Conflict is a crucial element to this form: it presents obstacles the character or characters must overcome in order to reach his or her objective. Obstacles become more costly as the form progresses, and the characters are challenged, and for a time it appears as though they do not possess either the physical or psychological wherewithal to overcome the obstacles and complete their objectives.
This form has been the standard in Western literature since The Iliad—and, some might argue, it’s rooted in folklore or oral traditions that pre-date Homer.
In short, this form has dominated storytelling since before scribes and writers recorded the stories for posterity. It is a form with which we are familiar. Television and movies, novels and interactive entertainment inundate us with similar or identical forms. We understand them at a visceral level.
Such familiarity with this form is both its strength and weakness.
Writers do not create worlds or characters in the literal sense; instead, they encode instructions using symbols that a reader, familiar with those symbols, then decrypt and construct based on the information they receive. This is a purely cognitive function. The processes that comprise our “brains” intake and filter and sort through information to build models based on such information.
To put it another way, a writer draws up a blueprint and a reader constructs the object based on those blueprints. But this metaphor fails in one regard: when a reader decrypts the information provided by a writer, the reader superimposes his or her biases and presuppositions, assumptions and experiences onto his or her constructions of that information. This is how two different readers can read the same text with varying or disparate results.
Reading and writing, however, are cultural constructs. They might co-opt other processes, but it’s doubtful that they are genetically inherited—unlike, say, what Chomsky called the Language Acquisition Device. A reader’s ability to construct worlds based on information from a writer comes largely from training—this is not meant to imply a reliance on, or endorsement of, behaviorism. We’re using “training” in a specialized sense.
For our purposes, we’ll distinguish two kinds of training: intentional and unintentional.
From the opening paragraph of a novel, a writer intentionally trains a reader to read his or her novel. Intentional training is superficial. Although the form might be identical to other novels, the superficial content, including quirks or idiosyncrasies, might differ from writer to writer—or from novel to novel within the oeuvre of a single writer. In effect, intentional training is the act of a specific writer more or less supplying superficial information.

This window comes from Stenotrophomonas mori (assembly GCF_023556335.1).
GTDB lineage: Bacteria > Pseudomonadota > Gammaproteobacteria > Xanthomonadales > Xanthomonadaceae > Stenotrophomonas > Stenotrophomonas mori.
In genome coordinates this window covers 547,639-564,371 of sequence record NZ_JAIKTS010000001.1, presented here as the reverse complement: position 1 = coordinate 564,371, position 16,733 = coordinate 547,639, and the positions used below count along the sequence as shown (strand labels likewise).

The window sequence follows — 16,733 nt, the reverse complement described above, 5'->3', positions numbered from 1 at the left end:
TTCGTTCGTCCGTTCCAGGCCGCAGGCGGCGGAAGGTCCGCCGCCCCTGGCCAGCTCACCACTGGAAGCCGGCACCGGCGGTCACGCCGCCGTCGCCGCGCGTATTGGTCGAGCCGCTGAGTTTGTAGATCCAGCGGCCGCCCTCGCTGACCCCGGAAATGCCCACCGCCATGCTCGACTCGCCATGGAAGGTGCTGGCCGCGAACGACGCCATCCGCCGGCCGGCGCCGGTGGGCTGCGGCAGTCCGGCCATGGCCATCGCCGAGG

Unintentional training, on the other hand, is a slower process. It is unintentional in the sense that the propagation of similar or identical forms excites a reader’s expectations on a non-conscious level. That means that, on a non-conscious level, readers who read formulaic novels are, as time passes, non-consciously learning the structure—the form.
This, it should be noted, is not to suggest that there aren’t astute readers.
After a person has consistently read novels of similar or identical forms, he or she comes to non-consciously expect the forms with which he or she is non-consciously accustomed. If you accept that assertion, then you might understand why, over time, readers begin to anticipate what’s going to happen in a novel. If their anticipations are met, then they respond positively, as if it’s some form of validation.
Again, this is not to suggest that there are not astute readers out there. It’s possible that an astute reader is someone who readily—consciously—grasps the same forms and information that their non-conscious processes are selecting, processing, or encoding.
It’s possible that similar or identical forms appeal to our non-conscious training—they also inculcate and reinforce this training. This appeal to our non-conscious training is the key to their dominance.
When a person reads a book similar to other books he or she has read, his or her non-conscious training anticipates the flow of the structure while simultaneously enabling him or her to focus on the superficial content.
This brings us to the long, slow death of the avant-garde.
By producing and distributing books with similar or identical forms, writers and agents, editors and publishers reinforce this training. This reinforcement becomes so ingrained in readers that it’s been established as the norm. To break from this norm is to upset, for the reader, a lifetime of developed habits—some of which are non-conscious.
If you can accept the above theory, then you’ll understand why “difficult” or “challenging” novels have always been niche, and are slowly dying. Novels that play with—experimental—or subvert—avant-garde—the dominant form plunges a reader into a world outside their sphere of training and experience. Since most readers non-consciously pick up on the form, which is then reinforced, they approach a novel like Infinite Jest as though it’s a novel they’ve read countless times. The assumption—which is probably non-conscious—lies in expectations of form.